‘Campus Carry’ Affects Students and Staff

FLICKR.COM Phil Roeder | PHOTO COURTESY A clock tower at the University of Texas at Austin, a campus where "campus carry" is soon to be implemented.
FLICKR.COM Phil Roeder | PHOTO COURTESY
A clock tower at the University of Texas at Austin, a campus where “campus carry” is soon to be implemented.

Frederick Steiner, thank you for making us see this issue.

Steiner, the dean of the School of Architecture at the University of Texas at Austin, is planning on leaving on July 1st in part due to the recent “campus carry” laws introduced by the state of Texas.

It is always astounding to me when people are so deeply passionate about their personal beliefs — passionate enough to make this big of a statement.

The state of Texas decided on June 1, 2015 to implement S.B. 11, known as “campus carry.”  

“Campus carry” is not “open carry,” but the basic idea behind it is students and staff are allowed to bring firearms into the classroom and other public spaces around the public universities of the state.

Private institutions have the decision whether they want to implement the law, and many are saying no to “campus carry.”

Also the idea has been opposed by around 80 percent of faculty at the University of Texas at San Antonio.

Steiner gave us his reasoning:

“The way I was brought up there is a place for (guns), an appropriate place, that that was for hunting. There are all kinds of very stressful situations at a university, and I can’t conceive of how someone would think that introducing a firearm into that context would be constructive in any way.”

This is something that many forget. Teachers, educators, deans — they all have their own opinions.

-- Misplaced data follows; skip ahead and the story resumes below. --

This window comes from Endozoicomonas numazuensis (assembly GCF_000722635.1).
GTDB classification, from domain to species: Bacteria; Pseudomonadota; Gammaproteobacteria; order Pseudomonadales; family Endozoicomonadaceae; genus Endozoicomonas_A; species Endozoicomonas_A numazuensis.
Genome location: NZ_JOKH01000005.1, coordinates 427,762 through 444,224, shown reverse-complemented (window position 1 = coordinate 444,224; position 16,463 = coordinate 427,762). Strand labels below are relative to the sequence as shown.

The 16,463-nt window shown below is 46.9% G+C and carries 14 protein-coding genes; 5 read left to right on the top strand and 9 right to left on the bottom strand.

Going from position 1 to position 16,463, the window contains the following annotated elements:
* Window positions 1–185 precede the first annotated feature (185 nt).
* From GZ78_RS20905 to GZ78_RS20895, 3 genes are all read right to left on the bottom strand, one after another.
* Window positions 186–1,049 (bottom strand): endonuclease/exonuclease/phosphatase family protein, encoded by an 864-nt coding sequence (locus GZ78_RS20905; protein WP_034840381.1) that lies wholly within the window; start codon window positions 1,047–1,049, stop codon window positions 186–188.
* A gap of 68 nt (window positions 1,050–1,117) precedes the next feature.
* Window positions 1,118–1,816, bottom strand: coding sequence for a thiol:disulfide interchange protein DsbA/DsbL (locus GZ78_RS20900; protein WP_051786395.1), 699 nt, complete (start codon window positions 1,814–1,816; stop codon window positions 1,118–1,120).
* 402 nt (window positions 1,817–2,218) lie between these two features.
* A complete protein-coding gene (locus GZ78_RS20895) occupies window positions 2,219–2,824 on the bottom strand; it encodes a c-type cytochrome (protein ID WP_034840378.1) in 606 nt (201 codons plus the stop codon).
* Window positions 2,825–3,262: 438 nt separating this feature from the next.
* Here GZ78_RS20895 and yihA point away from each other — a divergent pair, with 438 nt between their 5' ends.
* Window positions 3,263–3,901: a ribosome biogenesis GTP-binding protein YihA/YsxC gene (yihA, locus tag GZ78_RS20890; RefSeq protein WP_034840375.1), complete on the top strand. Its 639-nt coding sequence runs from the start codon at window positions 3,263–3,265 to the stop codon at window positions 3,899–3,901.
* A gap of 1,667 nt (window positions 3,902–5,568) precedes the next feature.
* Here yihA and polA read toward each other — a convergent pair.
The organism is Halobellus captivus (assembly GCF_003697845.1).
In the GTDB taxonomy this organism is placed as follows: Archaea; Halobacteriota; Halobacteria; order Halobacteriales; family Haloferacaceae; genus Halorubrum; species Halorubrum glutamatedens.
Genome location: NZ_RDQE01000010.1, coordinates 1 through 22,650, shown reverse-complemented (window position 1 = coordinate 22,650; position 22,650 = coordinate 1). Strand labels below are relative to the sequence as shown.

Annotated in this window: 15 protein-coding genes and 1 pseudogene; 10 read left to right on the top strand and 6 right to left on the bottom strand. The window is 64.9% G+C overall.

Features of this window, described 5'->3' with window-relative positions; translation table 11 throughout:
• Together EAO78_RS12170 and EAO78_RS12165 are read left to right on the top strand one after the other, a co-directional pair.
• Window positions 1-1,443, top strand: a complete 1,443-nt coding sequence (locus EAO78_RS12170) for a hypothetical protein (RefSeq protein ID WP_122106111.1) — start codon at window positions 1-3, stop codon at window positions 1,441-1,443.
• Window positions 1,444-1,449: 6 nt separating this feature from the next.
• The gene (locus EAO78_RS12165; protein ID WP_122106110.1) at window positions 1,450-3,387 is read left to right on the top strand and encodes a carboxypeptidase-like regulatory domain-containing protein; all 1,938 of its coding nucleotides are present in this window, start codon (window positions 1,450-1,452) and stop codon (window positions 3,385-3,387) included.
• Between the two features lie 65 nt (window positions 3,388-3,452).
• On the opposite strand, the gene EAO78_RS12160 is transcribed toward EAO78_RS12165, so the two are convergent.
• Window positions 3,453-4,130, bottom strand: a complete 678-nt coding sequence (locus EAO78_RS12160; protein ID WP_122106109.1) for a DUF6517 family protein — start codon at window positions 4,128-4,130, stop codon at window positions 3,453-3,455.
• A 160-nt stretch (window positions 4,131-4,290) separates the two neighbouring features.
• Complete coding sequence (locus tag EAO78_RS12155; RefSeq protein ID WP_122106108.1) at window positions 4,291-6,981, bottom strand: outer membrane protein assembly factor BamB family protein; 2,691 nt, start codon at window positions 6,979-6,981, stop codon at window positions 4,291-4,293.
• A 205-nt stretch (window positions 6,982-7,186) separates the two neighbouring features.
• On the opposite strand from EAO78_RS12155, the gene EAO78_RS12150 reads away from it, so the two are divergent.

If you believe that having guns in the hands of students and staff is going to fix the problem, then you are entitled to that opinion. Teachers may have other ideas though. We must respect their opinions.

Mass shootings, and particularly school shootings, are disgusting — each one a personal tragedy for the community and families affected.

We must be smart though. Forcing personal beliefs on educators who may not feel safe or comfortable with guns in their classrooms is not being smart. It seems rather un-American.

Imagine if one day someone forced you to drive a Prius? Some people, including myself, believe that this would help the environment. This is America though; you have a right to your own beliefs.

There are plenty of great gun owners out there. In the great state of North Dakota, there are plenty of responsible people who own guns with only the highest of respect for the laws and their firearms.

That doesn’t change educators feelings, and of course student’s feelings.

Georgia State University (Georgia being another state which has passed “campus carry”) student Veselin Simonov commented “I just don’t feel safe on a campus awash with guns. It’s something that makes me extremely nervous. It’s fear, it’s just genuine fear.” The opinions of staff and students simply can’t be ignored. We can’t allow laws to be passed without taking into account their thoughts and beliefs on guns.

No matter where your own personal beliefs stand, be mindful of students and educators.

Let us have an intelligent conversation about guns. Let us look to other countries and look at their examples. Let us consider smart, and responsible, gun-owners. Let us consider both sides of the argument. These are all smart things to do. Hopefully we can actually take steps in the right direction together, instead of apart.

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Comment(2)

  • Will
    March 10, 2016 at 1:58 pm

    so the feelings of leftists are more important than the rights of everyone else?

  • Nate
    March 22, 2016 at 8:41 pm

    So is the university taking responsibility and liability for everyone’s safety since they are not allowed to carry? Why are there not armed police in every room to protect students since they are not allowed to protect themselves?

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